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On any given day, as she sees her kids off to school or prepares food for her family, Maureen could get a call from a community in her region. She’d drop everything in that moment, grab her tools, and head off on her bicycle.

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Man emptying waste into a bucket

John overcame poverty through poop businesses.
That’s right, you read that correctly.
“My parents were very poor,” John says. “I tried to go to school but my uniforms were so torn that I looked almost naked. Friends would laugh at me, and I decided to stop school.”

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Annie sits outside of her mud-plastered home, a small thatched canopy providing little respite from the Malawi heat. Her gaze focuses on some scribbled words on the side of her latrine: Tigwiritse Nchito Chimbuzi Moyenera Nthawi Zonse.

Let’s use the latrine properly at all times.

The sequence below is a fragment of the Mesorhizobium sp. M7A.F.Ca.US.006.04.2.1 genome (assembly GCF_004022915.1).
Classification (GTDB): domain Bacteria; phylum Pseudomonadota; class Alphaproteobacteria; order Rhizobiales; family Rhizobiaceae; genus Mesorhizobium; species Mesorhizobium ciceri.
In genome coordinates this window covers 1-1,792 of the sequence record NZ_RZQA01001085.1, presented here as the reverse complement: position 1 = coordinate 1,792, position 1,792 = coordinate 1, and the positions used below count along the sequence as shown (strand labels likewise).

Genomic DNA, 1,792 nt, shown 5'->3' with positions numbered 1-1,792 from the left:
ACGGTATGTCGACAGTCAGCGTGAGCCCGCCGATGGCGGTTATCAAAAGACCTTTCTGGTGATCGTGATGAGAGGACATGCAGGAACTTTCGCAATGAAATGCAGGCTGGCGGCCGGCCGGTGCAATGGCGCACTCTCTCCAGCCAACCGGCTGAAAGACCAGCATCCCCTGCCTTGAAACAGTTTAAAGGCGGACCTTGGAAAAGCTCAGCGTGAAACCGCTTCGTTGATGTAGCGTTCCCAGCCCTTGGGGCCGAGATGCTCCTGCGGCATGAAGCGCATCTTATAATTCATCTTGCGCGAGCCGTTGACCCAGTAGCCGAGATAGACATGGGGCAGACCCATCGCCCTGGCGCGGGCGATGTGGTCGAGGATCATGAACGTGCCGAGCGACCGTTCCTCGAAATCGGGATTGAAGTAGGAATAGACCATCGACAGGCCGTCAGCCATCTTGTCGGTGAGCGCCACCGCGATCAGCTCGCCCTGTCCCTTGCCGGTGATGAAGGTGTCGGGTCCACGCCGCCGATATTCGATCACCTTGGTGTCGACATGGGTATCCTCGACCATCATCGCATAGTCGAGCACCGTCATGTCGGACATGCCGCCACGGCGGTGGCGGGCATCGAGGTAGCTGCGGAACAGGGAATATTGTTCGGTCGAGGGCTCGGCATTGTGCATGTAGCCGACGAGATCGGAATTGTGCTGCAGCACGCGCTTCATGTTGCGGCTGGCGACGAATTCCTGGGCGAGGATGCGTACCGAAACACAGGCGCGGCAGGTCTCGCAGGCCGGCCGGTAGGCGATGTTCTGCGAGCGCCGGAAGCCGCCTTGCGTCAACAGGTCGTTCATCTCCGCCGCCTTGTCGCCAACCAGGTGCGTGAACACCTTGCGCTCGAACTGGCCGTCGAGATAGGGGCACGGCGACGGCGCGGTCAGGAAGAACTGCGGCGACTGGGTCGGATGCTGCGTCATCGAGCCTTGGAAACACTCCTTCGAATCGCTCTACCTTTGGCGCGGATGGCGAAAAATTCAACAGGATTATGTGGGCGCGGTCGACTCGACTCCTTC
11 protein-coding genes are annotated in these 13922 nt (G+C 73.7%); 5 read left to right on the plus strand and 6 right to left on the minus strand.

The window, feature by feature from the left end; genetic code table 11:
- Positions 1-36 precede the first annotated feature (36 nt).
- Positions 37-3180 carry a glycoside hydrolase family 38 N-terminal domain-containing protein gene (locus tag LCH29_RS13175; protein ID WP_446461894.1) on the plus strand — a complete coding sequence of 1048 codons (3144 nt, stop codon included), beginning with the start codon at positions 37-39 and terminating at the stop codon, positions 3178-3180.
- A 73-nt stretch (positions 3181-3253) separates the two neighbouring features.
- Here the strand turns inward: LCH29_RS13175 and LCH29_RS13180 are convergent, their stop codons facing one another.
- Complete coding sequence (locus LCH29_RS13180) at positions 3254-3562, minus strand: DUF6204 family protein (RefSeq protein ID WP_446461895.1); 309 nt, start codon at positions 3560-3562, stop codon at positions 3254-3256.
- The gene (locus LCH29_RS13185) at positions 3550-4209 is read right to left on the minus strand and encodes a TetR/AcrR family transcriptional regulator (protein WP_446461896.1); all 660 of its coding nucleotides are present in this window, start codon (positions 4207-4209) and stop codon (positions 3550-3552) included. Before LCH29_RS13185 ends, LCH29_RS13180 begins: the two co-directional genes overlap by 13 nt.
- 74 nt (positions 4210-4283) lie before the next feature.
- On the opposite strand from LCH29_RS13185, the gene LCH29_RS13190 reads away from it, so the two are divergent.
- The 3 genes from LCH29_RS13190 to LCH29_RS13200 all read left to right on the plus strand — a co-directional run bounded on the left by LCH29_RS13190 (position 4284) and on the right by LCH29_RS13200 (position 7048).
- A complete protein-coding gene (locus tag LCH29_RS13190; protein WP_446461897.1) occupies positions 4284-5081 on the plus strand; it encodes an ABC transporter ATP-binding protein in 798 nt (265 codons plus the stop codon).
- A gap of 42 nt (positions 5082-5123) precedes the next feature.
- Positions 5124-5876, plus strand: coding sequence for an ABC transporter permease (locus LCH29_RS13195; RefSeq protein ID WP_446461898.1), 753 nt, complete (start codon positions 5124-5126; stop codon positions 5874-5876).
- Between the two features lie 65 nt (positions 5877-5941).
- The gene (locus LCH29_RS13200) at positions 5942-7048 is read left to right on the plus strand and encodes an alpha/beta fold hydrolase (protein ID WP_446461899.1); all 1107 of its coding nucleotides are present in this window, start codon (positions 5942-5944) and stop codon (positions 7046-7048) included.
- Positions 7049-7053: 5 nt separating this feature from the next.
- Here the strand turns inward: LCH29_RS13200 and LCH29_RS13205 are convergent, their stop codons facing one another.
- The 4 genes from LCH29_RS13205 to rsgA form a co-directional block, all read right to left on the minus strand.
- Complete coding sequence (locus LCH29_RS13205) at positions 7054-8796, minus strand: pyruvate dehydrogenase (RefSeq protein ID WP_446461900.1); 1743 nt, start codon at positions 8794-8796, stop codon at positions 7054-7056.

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Folomina’s face lights up when she talks about her toilet. Two years ago, the state of water and sanitation in Folomina’s village was dire. She and the other 20 families in her community would walk two hours each day for water. The sanitation situation was just as bad.

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“It was like a dream to us,” says Lilian. She says the people in her community never thought they would have safe water. “We used to wake up very early in the morning to go fetch water,” Lilian says. She and others in her community in Gicumbi District, Rwanda would lose hours each day walking to fetch water for the day’s tasks.

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Peter and his five children are waiting on safe water. “We wake up in the morning around four o’clock, because the first thing we do as the whole family is collect water,” Peter explains. “We have to use flashlights so that we can see the way.”

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Sweetly sleeping, two-year-old Solange lays contentedly in her mom’s arms. Marie Louise’s other children are at school. This scene, almost serene, feels very different from what Marie Louise says life looked like a few years ago. A few years ago, her village didn’t have a safe water source.

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